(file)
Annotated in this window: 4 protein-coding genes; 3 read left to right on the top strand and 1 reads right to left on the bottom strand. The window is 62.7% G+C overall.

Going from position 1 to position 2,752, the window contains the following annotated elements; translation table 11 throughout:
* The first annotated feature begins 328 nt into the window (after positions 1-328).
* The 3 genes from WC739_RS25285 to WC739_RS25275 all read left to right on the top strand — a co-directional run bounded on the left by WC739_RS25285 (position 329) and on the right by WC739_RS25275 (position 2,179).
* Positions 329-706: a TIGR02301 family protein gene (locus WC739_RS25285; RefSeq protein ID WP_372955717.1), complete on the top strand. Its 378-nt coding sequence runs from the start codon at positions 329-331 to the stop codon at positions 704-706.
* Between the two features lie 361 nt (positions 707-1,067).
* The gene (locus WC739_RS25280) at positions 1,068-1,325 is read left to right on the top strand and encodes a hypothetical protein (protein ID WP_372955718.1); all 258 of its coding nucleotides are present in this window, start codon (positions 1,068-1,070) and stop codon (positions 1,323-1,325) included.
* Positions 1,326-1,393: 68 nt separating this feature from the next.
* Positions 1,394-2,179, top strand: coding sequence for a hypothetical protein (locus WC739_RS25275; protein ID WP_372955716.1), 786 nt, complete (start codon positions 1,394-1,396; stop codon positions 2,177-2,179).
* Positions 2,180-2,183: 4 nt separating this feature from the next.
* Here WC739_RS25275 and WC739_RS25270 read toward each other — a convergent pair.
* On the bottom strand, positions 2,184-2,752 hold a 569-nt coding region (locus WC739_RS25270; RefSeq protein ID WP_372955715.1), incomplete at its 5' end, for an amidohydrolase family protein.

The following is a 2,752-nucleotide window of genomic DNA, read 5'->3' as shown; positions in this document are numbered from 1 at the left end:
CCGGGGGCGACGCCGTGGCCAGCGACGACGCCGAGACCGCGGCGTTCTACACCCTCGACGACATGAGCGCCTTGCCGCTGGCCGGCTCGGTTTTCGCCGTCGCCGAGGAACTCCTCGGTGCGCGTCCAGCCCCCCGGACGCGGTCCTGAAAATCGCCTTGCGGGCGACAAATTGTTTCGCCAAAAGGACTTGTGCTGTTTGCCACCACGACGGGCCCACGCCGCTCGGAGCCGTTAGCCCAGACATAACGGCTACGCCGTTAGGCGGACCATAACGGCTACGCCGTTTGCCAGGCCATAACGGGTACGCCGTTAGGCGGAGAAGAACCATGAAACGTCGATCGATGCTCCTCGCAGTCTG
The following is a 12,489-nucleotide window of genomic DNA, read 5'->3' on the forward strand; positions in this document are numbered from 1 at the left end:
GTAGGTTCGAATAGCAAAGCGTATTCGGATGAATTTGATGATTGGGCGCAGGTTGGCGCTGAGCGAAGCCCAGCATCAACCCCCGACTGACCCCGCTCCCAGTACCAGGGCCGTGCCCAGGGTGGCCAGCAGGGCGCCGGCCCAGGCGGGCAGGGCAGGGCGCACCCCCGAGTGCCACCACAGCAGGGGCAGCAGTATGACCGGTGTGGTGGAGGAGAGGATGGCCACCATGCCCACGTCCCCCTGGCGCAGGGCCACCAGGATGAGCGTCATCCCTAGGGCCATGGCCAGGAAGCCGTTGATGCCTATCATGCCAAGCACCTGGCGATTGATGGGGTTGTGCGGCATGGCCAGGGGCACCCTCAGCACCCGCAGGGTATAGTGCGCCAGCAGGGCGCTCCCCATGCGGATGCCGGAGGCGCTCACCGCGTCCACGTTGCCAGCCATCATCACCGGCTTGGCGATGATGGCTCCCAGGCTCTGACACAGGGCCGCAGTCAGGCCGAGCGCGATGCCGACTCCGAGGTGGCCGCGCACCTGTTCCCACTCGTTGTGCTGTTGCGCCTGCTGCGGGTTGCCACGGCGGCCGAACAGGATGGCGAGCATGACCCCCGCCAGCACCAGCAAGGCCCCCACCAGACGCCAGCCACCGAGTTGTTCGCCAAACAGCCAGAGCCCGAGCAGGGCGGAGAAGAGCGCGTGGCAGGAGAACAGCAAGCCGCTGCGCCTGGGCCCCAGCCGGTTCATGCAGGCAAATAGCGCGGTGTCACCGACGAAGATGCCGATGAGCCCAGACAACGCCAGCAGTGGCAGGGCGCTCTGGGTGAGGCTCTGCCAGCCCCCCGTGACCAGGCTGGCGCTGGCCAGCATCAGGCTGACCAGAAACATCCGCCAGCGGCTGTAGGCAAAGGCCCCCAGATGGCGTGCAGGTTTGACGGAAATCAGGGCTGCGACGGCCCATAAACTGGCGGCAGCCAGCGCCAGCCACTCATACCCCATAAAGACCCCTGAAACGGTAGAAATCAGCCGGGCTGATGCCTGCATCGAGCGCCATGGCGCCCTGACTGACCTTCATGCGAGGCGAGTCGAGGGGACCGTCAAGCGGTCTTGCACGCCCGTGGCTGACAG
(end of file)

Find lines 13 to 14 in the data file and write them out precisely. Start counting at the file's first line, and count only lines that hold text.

The following is a 2,752-nucleotide window of genomic DNA, read 5'->3' as shown; positions in this document are numbered from 1 at the left end:
CCGGGGGCGACGCCGTGGCCAGCGACGACGCCGAGACCGCGGCGTTCTACACCCTCGACGACATGAGCGCCTTGCCGCTGGCCGGCTCGGTTTTCGCCGTCGCCGAGGAACTCCTCGGTGCGCGTCCAGCCCCCCGGACGCGGTCCTGAAAATCGCCTTGCGGGCGACAAATTGTTTCGCCAAAAGGACTTGTGCTGTTTGCCACCACGACGGGCCCACGCCGCTCGGAGCCGTTAGCCCAGACATAACGGCTACGCCGTTAGGCGGACCATAACGGCTACGCCGTTTGCCAGGCCATAACGGGTACGCCGTTAGGCGGAGAAGAACCATGAAACGTCGATCGATGCTCCTCGCAGTCTG